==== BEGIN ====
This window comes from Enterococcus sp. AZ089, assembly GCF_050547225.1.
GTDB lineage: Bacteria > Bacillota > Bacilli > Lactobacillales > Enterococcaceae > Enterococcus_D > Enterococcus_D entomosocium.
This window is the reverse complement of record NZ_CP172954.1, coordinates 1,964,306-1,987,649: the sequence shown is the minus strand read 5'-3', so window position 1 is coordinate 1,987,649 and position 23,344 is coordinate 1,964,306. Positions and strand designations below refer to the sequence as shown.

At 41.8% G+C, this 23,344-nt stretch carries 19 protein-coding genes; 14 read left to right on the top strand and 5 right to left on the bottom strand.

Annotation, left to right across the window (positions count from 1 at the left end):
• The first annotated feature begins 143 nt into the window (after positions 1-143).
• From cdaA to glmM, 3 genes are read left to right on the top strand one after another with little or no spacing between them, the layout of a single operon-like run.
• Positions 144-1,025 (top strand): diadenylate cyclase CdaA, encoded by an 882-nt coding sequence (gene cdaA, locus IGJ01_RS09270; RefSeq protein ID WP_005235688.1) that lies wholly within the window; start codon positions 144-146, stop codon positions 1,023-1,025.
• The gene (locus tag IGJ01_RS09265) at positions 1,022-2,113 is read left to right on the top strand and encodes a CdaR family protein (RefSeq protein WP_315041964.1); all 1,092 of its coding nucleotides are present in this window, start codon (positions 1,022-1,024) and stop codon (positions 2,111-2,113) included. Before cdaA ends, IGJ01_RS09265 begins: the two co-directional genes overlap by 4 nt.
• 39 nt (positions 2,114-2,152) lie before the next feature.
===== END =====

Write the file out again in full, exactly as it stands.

This window comes from Enterococcus sp. AZ089, assembly GCF_050547225.1.
GTDB lineage: Bacteria > Bacillota > Bacilli > Lactobacillales > Enterococcaceae > Enterococcus_D > Enterococcus_D entomosocium.
This window is the reverse complement of record NZ_CP172954.1, coordinates 1,964,306-1,987,649: the sequence shown is the minus strand read 5'-3', so window position 1 is coordinate 1,987,649 and position 23,344 is coordinate 1,964,306. Positions and strand designations below refer to the sequence as shown.

At 41.8% G+C, this 23,344-nt stretch carries 19 protein-coding genes; 14 read left to right on the top strand and 5 right to left on the bottom strand.

Annotation, left to right across the window (positions count from 1 at the left end):
• The first annotated feature begins 143 nt into the window (after positions 1-143).
• From cdaA to glmM, 3 genes are read left to right on the top strand one after another with little or no spacing between them, the layout of a single operon-like run.
• Positions 144-1,025 (top strand): diadenylate cyclase CdaA, encoded by an 882-nt coding sequence (gene cdaA, locus IGJ01_RS09270; RefSeq protein ID WP_005235688.1) that lies wholly within the window; start codon positions 144-146, stop codon positions 1,023-1,025.
• The gene (locus tag IGJ01_RS09265) at positions 1,022-2,113 is read left to right on the top strand and encodes a CdaR family protein (RefSeq protein WP_315041964.1); all 1,092 of its coding nucleotides are present in this window, start codon (positions 1,022-1,024) and stop codon (positions 2,111-2,113) included. Before cdaA ends, IGJ01_RS09265 begins: the two co-directional genes overlap by 4 nt.
• 39 nt (positions 2,114-2,152) lie before the next feature.